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Businesses, Homeowners, and Diners Sustain Robust Revenue Flow

November 6, 2015 Data Viz

With four months on the books, the state’s revenue picture is becoming clearer and the situation continues to be encouraging. According to the most recent Department of Administrative Services’ Monthly Revenue Focus, FY 2016 total General and Education Fund revenue is exceeding expectations, as outlined by the Department’s Revenue Plan, by nearly $20 million through October. While the state has over a dozen streams of revenue, three – business taxes, the meals and rooms tax, and the real estate transfer tax – are doing the heavy lifting.

Given that New Hampshire’s General and Education Funds have received only about one-quarter of what they will eventually collect for the current fiscal year, it is still too early to expect these trends will hold through next summer. Nevertheless, collections during the last four months suggest that New Hampshire is on track for a strong year, especially since the economic outlook is likely to remain stable, if not somewhat improve.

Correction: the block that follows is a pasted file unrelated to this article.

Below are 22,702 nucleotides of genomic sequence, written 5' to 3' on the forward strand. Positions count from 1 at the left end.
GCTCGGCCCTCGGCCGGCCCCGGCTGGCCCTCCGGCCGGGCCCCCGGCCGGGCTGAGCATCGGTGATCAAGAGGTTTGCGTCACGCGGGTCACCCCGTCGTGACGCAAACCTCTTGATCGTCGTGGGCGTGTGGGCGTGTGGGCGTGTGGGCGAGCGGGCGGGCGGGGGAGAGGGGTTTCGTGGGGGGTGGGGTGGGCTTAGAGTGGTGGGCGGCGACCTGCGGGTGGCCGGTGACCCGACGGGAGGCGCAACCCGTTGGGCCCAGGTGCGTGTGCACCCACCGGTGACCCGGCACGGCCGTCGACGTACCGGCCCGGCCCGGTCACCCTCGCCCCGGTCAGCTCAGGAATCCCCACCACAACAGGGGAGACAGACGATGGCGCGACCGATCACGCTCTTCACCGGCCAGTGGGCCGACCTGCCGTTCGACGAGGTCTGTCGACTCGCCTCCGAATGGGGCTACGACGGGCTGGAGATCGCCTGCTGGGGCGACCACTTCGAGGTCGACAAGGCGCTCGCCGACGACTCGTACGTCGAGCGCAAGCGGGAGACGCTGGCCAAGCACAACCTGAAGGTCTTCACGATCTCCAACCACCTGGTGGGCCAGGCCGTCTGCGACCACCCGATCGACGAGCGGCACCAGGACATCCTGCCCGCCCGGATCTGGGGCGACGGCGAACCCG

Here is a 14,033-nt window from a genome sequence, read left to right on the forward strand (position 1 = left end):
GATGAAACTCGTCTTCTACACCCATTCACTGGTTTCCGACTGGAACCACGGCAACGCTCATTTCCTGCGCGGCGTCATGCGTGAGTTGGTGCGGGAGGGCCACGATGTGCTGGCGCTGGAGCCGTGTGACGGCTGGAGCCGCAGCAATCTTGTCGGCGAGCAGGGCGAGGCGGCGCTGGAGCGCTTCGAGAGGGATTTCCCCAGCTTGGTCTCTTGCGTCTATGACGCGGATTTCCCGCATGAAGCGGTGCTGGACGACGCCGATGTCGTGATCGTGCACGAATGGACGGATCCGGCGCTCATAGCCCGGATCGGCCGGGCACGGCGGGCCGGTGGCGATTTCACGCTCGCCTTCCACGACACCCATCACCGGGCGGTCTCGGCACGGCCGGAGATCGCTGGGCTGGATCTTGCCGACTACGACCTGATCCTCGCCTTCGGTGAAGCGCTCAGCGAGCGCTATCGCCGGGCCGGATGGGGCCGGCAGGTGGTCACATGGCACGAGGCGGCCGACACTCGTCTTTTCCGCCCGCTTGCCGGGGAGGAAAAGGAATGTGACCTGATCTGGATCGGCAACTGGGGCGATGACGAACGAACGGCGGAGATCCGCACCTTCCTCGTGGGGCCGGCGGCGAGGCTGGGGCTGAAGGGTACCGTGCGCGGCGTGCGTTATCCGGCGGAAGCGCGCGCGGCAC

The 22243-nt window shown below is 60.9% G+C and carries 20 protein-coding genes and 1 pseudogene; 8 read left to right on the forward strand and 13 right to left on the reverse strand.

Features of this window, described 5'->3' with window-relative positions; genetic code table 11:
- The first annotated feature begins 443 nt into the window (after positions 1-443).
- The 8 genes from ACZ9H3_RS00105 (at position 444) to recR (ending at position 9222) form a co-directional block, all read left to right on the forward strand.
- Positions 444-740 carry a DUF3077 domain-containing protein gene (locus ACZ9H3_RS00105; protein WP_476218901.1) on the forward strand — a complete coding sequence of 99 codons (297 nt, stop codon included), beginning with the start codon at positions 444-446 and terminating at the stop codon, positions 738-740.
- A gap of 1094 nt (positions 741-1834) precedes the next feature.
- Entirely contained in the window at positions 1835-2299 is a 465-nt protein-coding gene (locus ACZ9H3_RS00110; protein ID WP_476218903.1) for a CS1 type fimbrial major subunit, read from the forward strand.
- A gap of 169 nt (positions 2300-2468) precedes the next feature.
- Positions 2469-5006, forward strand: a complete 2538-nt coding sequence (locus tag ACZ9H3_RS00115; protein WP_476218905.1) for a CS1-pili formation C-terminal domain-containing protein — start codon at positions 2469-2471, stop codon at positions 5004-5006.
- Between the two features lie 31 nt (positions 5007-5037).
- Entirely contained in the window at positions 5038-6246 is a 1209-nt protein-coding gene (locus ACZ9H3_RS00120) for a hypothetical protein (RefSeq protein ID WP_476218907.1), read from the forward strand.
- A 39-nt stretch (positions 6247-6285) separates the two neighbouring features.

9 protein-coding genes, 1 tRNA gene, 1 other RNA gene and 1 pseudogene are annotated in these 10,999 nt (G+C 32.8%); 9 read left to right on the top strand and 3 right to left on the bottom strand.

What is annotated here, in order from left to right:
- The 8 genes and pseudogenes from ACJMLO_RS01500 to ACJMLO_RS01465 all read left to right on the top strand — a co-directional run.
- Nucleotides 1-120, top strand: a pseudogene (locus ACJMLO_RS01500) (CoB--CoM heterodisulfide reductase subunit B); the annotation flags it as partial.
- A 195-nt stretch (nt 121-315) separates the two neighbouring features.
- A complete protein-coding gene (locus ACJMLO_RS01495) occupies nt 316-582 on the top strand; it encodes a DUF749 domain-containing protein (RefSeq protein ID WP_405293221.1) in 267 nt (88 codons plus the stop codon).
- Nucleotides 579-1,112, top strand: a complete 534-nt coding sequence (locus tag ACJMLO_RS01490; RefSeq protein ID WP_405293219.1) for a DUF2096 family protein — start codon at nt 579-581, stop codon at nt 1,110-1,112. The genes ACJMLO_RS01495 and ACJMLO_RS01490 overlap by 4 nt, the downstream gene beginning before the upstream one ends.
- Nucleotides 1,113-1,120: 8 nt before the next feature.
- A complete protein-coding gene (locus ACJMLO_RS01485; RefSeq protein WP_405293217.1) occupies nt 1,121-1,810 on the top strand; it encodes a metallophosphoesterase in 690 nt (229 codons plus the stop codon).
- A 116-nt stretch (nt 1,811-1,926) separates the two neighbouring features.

The following data visualization is designed to help you understand these data. Within each tab, you can hover over each data point to view additional context. On the right side are seven radio buttons, which allow you to further investigate revenue trends by specific tax type or by total collections.

(To view data in full screen mode or on a mobile device, click here.)

 

 

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Common Cents Blog

State’s Diverse Tax Base Stabilizes Revenue, But Business Tax Changes May Increase Volatility

29 Jun 2017

tree with coins

New Hampshire’s state tax revenue is relatively stable, but the State’s largest tax may be among the most volatile types of common taxes, a new analysis from The Pew Charitable Trusts suggests. Between 1997 and 2016, New Hampshire’s tax volatility, as measured through percentage changes from the prior fiscal year, was only higher than five other states, suggesting New Hampshire’s tax revenues do not typically deviate dramatically from year to year relative to other states. However, digging into the diverse revenue streams and drawing on the experiences from other states shows some risk for New Hampshire.